If an audit were to occur by the insurance company they would deny the claim of the former employee stating they’re not an employee of the company and not eligible for “group” coverage.  This is bad because the former employee and covered individual could use promises by the government to impose upon the employer the need to pay the claim. To keep the story simple, I’ve eliminated all the details and possibilities for how this could happen. The point is, there’s a chance the employer would be stuck paying the claims of the employee without insurance coverage. This is bad for everyone.

When we arrived the former employee had been on the plan more than 10 years. Why this had been left to linger is anyone’s guess.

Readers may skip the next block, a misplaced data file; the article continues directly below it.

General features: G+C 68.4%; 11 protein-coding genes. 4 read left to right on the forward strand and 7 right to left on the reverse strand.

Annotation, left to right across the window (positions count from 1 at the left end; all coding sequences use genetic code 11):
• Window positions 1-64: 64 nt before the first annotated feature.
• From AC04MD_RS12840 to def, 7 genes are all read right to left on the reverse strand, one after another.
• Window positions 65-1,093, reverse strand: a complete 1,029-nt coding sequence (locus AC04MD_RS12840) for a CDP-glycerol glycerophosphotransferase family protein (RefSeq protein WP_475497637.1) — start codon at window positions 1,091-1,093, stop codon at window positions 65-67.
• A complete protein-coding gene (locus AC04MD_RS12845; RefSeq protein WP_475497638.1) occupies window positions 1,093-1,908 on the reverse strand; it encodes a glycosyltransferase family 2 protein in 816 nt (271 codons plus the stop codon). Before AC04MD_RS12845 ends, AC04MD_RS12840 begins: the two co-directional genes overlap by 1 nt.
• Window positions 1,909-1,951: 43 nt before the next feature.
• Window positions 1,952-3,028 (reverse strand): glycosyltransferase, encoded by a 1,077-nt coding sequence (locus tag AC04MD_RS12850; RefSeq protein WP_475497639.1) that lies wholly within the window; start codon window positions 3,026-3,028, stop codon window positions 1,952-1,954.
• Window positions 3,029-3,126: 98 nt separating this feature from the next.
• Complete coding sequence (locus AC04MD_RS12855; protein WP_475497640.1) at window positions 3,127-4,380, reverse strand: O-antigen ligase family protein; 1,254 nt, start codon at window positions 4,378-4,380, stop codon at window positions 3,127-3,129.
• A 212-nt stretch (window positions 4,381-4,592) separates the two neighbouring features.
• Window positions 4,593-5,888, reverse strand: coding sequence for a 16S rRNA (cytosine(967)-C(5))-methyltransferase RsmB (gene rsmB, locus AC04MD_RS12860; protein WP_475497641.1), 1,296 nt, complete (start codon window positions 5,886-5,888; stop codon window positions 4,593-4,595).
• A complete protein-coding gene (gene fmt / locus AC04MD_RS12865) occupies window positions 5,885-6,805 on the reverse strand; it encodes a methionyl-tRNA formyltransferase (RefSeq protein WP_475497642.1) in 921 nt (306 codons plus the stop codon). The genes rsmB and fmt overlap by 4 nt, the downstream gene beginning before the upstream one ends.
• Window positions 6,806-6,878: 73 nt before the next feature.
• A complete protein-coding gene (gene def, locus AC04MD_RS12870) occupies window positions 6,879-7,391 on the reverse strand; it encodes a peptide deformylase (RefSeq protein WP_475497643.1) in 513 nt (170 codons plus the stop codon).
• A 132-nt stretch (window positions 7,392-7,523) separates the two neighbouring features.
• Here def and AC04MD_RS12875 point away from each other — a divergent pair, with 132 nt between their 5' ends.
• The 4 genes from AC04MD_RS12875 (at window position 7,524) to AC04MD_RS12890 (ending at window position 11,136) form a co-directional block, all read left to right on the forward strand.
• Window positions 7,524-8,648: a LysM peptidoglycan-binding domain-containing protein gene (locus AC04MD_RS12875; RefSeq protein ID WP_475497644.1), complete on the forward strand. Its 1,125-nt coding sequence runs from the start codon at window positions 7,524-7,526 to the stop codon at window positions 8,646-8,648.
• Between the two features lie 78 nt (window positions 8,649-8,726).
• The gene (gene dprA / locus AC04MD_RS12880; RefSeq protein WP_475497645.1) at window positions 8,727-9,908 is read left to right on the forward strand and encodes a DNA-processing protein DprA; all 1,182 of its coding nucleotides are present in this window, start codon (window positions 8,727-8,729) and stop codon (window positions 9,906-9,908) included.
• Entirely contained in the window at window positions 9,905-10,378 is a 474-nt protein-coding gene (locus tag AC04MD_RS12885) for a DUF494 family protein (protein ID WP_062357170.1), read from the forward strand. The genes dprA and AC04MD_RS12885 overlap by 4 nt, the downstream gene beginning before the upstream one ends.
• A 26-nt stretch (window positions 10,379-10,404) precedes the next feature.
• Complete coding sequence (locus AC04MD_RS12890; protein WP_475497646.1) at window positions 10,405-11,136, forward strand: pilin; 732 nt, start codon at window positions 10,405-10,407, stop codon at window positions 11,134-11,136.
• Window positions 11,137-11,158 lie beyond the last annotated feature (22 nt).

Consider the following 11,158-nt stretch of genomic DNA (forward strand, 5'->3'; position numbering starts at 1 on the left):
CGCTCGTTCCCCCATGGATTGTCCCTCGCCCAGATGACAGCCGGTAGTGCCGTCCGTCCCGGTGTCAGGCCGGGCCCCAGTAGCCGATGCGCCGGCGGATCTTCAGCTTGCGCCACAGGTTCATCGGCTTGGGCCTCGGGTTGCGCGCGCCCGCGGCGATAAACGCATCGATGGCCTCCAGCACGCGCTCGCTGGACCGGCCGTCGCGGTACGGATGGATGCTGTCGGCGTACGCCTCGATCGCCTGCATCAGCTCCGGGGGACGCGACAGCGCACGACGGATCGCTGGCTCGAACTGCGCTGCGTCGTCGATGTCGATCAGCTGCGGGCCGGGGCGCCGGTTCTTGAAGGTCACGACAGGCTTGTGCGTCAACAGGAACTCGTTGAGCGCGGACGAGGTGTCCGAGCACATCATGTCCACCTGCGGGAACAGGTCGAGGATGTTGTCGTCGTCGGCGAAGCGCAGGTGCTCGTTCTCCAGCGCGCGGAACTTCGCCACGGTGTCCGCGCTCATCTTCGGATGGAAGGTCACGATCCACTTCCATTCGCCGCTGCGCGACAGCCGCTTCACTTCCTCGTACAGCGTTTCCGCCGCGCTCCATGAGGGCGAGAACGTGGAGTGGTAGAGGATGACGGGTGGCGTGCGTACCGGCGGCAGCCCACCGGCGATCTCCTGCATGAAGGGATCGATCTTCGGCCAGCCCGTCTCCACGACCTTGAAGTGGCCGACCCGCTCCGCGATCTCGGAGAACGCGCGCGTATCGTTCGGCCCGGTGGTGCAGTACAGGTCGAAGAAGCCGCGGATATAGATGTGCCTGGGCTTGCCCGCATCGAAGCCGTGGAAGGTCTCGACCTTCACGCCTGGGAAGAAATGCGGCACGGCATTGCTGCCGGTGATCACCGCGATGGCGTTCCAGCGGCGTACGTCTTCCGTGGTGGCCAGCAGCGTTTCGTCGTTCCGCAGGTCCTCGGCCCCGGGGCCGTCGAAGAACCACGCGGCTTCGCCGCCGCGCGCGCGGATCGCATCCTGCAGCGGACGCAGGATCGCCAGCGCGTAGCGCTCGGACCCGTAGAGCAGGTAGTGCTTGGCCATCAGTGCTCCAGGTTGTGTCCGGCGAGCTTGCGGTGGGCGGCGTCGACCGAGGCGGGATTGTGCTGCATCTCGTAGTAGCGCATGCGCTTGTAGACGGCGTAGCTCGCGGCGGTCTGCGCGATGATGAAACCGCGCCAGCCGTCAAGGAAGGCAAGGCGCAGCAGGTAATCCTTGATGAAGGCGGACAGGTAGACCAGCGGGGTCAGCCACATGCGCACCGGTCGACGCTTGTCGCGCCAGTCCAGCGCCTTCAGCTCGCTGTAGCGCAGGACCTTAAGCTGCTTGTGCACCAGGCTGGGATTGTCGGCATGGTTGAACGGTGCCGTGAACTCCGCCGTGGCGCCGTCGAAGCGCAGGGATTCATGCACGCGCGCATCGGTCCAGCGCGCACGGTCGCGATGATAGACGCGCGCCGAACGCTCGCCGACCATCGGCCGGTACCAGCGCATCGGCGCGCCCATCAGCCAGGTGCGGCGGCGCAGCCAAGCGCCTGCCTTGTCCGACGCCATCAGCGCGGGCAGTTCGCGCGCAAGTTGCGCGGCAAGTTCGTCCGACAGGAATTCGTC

What was the outcome?

The employer and former employee understood the risk to both employer and former employee. We introduced an agent who could help with individual coverage. We directed them to seek individual coverage immediately. This was completed within a week. As a note about how this worked, ACA makes transition from group to individual possible because it eliminated pre-existing conditions and medical underwriting. In the old days, these two rules made doing what we did much more difficult.

This small adjustment to the rules gave us the understanding to help the employer. Because the Decoder puts all of these facts in writing, it made it much easier for the employer to make the change with confidence. They just had to see it in writing and be able to show the former employee as well. This is the purpose of the Decoder.

If you enjoyed the story, or learned something from it, please let me know in the comment below. Do you have your own insurance story?

IRS YouTube Videos Focus on Healthcare Reform, Tax Form Changes